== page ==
'Everybody Knows' Lives Up To Its Name
By Martha K. Baker
The Iranian writer-director, Asghar Farhadi, is well known and critically respected for his work, including the luminous 'Separation' and 'The Salesman.' With 'Everybody Knows,' he continues his exploration of family. But as often as the film explores secrets, it trembles on the cusp of telenovela.
Laura returns to her childhood home near Madrid from Buenos Aires for a wedding. She is accompanied by her teenage daughter, Irene, and her little boy – but not by her husband. She has glorified Alejandro to her family, but as the story unfolds, secrets leak out. The revelations affect several generations of Laura's family, as well as the relatives of her former lover, now the owner of her gambling-addicted grandfather's vineyard. The land becomes an important source of ransom when Irene is kidnapped early in the film.
Laura is played convincingly by Penelope Cruz and her lover most solidly by her real-life husband, Javier Bardem. Laura's husband is played perhaps too healthfully by Ricardo Darin. Irene is well-realized by Carla Campra, especially in the portrayal of her character before and after the kidnapping.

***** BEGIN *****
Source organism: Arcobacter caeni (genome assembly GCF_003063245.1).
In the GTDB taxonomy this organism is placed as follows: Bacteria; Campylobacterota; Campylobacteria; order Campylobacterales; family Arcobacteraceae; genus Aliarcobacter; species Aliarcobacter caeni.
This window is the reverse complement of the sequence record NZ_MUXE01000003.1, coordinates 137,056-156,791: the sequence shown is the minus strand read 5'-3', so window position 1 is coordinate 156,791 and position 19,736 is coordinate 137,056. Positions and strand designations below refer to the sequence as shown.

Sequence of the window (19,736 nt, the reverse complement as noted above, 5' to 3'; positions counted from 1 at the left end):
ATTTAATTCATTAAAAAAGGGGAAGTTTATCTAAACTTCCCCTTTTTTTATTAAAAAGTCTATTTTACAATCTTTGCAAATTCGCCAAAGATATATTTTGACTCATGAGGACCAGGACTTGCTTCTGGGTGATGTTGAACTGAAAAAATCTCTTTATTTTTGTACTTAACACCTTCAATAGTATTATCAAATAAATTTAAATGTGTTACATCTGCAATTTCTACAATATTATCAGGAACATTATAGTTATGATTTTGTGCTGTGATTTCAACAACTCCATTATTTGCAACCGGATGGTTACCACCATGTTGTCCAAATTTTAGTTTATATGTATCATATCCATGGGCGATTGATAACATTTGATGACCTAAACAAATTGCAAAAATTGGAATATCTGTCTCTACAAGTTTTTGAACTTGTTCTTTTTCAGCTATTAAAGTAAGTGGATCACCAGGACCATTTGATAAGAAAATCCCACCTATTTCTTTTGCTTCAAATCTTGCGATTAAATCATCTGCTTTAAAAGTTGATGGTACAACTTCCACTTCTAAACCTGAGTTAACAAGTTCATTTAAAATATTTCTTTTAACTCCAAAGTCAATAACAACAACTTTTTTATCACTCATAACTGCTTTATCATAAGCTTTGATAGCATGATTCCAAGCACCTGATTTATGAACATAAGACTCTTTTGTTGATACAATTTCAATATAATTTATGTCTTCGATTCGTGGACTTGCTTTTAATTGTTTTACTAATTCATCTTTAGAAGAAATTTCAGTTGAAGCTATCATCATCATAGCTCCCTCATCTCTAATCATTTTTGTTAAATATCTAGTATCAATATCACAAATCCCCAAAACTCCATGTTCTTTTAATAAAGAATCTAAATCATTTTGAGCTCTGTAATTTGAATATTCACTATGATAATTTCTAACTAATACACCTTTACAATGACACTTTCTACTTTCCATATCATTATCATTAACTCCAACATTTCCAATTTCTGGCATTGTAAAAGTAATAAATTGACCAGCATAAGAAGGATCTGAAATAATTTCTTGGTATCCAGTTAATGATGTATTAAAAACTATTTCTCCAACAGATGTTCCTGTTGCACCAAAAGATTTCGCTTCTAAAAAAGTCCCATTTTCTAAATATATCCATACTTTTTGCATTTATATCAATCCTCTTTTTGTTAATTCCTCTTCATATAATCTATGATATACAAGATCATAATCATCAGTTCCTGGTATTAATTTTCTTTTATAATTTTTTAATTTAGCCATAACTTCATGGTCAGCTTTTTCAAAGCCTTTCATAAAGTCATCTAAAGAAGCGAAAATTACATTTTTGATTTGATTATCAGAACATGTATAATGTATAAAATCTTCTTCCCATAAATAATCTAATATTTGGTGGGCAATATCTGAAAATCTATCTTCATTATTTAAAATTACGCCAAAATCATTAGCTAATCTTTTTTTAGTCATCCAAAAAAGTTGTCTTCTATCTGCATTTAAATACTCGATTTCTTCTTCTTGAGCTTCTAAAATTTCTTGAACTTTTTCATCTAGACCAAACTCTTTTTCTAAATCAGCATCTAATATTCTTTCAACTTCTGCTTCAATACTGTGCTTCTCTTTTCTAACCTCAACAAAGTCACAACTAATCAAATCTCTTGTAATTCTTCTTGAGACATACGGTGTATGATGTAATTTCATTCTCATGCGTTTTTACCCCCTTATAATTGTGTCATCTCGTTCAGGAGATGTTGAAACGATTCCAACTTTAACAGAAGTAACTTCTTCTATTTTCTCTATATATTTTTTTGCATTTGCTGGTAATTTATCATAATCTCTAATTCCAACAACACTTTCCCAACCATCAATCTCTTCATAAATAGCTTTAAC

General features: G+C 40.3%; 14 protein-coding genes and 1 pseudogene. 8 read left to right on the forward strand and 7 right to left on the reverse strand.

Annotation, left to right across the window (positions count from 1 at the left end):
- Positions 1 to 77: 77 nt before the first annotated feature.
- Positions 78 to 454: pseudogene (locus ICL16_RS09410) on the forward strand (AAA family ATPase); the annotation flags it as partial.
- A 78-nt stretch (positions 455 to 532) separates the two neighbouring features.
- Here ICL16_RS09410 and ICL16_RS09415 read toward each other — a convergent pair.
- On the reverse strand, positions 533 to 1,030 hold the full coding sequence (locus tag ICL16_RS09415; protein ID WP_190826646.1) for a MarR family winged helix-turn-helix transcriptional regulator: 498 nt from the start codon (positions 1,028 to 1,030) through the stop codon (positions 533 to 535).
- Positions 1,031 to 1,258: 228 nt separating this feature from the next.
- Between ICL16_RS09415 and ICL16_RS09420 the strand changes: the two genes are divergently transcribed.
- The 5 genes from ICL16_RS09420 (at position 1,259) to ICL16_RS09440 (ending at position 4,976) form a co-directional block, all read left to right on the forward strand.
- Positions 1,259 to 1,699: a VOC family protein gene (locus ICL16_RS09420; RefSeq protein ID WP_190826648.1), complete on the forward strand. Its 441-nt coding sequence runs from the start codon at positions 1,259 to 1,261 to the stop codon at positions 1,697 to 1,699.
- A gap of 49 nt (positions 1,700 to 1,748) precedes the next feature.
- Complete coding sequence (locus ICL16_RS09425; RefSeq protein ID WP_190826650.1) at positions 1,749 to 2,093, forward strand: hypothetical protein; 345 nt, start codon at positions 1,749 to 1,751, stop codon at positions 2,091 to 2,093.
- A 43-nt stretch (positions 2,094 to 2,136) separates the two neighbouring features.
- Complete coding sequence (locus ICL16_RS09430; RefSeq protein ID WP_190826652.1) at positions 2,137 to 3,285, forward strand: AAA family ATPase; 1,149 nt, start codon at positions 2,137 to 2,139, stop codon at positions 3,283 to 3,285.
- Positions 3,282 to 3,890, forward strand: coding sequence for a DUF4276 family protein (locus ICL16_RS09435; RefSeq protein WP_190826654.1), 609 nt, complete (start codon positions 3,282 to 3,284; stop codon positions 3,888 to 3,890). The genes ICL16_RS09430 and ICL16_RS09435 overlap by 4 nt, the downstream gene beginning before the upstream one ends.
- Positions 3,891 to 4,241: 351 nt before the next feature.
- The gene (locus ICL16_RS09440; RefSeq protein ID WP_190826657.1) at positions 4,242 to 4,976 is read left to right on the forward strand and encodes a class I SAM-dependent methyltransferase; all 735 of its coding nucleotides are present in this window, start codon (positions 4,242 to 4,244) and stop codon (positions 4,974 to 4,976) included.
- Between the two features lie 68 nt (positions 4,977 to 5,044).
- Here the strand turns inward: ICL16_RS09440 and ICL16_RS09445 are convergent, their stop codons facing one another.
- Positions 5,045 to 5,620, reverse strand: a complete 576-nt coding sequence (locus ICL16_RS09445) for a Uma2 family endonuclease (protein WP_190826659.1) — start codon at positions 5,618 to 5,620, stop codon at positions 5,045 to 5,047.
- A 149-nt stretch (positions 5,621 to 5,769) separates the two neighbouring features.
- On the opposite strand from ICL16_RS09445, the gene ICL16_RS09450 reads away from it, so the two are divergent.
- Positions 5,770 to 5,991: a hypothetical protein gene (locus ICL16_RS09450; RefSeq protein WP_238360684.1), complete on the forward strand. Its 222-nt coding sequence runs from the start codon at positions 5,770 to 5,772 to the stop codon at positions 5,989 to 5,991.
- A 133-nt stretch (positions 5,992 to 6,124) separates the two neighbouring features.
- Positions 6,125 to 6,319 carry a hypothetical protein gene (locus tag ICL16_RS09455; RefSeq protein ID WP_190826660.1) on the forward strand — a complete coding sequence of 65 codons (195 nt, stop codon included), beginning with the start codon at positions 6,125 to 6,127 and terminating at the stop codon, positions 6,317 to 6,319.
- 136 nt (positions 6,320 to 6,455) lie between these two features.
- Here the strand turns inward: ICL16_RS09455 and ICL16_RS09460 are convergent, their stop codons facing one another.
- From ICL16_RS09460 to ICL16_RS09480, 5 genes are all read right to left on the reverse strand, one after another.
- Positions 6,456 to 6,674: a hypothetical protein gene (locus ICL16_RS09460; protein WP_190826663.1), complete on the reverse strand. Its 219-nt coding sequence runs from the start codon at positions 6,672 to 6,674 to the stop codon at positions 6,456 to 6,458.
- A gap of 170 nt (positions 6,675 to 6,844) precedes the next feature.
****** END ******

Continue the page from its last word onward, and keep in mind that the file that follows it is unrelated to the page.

Farhadi succeeds in contrasting the merriment of the wedding with the coming together and breaking apart of this vast family, the members frankly very hard to keep straight. However, the film's theme rings true: "Now," insists one character after the other, "is not the time to talk about this."
What is more familial than secrets? In 'Everybody Knows,' Farhadi keeps the interweaving stories agile and falls into the drink of soap opera only a bit. He certainly succeeds with his richly involving plot and his strong directing, including Jose Luis Alcaine's fine cinematography.